I’ve written a few times about attempts by the research industry to encourage greater openness, both the papers that result from research and also the data that sits behind those studies. Much of this drive towards greater openness is driven by those holding the purse strings, so it’s perhaps no surprise that the Wellcome Trust have recently launched an open research platform of its own.
The site, called Wellcome Open Research, is based upon F1000 technology and aims to speed up the publishing of research outputs in open and transparent ways.
The site is based upon a model of immediate publication, which is then followed by open peer review. It allows researchers to publish a range of content types, whether traditional articles or datasets, negative findings or methodologies.
The site encourages peer review to be focused purely on helping the authors improve their work rather than imposing editorial decision making, with authors themselves choosing referees to help ensure that any feedback is appropriate and qualified. To ensure transparency, these reviews are then posted freely for all to see, alongside the name and accreditations of the referees.
“Our long-held view is that researcher assessment should be based on actual outputs – supported by article-level metrics and transparent comments from referees – rather than using the journal’s name, or its impact factor, as a proxy of quality,” the Wellcome Trust say.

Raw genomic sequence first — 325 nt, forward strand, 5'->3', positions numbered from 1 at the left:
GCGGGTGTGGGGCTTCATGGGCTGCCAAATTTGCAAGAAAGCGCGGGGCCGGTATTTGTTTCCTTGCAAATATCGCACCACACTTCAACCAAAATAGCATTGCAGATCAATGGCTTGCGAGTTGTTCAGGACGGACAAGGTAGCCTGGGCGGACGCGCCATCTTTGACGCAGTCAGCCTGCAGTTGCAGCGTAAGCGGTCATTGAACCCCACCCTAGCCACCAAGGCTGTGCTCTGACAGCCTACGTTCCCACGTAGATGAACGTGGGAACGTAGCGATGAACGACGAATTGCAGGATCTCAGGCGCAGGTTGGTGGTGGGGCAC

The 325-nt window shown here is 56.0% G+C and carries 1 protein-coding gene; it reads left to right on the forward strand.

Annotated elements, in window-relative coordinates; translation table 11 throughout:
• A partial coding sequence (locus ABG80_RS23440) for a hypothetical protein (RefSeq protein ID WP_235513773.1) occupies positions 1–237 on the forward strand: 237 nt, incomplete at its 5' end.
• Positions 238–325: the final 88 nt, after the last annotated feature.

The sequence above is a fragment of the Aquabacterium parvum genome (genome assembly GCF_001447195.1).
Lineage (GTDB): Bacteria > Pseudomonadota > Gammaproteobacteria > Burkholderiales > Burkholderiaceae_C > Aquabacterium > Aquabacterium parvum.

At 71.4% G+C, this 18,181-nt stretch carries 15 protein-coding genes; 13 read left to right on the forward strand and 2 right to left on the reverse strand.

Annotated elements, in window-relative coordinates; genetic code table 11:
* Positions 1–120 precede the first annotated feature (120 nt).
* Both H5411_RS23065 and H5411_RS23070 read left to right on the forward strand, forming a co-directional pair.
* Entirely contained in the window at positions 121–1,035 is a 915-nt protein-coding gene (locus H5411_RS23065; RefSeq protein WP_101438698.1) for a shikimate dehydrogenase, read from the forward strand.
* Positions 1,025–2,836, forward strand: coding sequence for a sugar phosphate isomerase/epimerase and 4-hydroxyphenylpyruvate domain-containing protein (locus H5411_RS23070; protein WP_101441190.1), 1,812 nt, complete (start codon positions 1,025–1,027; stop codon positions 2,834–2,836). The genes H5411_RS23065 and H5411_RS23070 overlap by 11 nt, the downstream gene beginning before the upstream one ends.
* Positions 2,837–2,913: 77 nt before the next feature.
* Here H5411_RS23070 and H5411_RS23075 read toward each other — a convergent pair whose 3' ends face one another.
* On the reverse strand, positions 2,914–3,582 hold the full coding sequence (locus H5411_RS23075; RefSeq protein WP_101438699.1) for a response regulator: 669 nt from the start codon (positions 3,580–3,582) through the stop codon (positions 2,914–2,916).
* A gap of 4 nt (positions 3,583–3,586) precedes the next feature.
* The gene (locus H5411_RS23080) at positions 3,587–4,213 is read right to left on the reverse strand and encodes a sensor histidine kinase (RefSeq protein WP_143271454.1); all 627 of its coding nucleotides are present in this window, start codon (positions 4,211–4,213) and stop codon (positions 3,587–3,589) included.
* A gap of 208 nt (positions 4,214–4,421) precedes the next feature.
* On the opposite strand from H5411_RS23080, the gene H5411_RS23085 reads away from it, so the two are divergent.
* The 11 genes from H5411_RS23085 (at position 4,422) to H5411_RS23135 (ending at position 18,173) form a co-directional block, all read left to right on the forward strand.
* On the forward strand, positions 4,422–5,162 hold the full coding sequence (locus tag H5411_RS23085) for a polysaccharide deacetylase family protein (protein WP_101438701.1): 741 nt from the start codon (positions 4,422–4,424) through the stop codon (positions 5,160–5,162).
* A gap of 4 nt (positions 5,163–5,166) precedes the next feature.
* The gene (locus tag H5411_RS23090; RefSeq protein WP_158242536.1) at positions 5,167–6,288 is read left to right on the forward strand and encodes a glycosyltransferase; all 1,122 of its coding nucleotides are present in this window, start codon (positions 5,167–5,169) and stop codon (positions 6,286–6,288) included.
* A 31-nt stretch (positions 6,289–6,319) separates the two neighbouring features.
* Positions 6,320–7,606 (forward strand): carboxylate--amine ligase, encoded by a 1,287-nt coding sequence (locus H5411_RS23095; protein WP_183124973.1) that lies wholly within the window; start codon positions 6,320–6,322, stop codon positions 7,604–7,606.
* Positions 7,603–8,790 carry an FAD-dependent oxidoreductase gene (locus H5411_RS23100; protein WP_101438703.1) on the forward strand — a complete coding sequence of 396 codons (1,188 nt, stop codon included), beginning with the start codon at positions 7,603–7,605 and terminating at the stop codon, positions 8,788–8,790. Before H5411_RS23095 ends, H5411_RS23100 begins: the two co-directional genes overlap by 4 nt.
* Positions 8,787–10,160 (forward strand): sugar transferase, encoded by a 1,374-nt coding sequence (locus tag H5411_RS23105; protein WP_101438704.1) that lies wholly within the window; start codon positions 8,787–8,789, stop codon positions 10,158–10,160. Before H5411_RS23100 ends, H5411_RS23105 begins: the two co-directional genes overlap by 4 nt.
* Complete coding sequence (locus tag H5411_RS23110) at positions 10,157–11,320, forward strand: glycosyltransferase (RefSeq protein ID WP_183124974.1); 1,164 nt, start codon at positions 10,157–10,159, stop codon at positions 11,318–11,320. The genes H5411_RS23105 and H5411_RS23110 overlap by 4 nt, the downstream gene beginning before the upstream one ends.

Of course, a central plank of the open science agenda is making the data that sits behind science available to all. So it’s pleasing to see a second project, this time undertaken by agricultural research organization Rothamsted Research, attempt to make data from it’s experiments freely available.
A major challenge with this is that just dumping the data into the ether is of little use. Much of it is in an unusable form, and data in isolation fails to take into account the context of the research that generated it.
“This is because the long-term experiments are very complex, and they are looking at agriculture and agricultural ecosystems so you need to know a lot of about what the intention of the studies are, how they are being used, and the changes that have taken place over time,” the team say.
The organization collected data primarily from experiments conducted on livestock pastures on its North Wyke Farm Platform in Devon.
The project is part of Godan (Global Open Data for Agriculture and Nutrition), which was launched back in 2013 to promote open data in agriculture. It has grown to have over 330 partners around the world.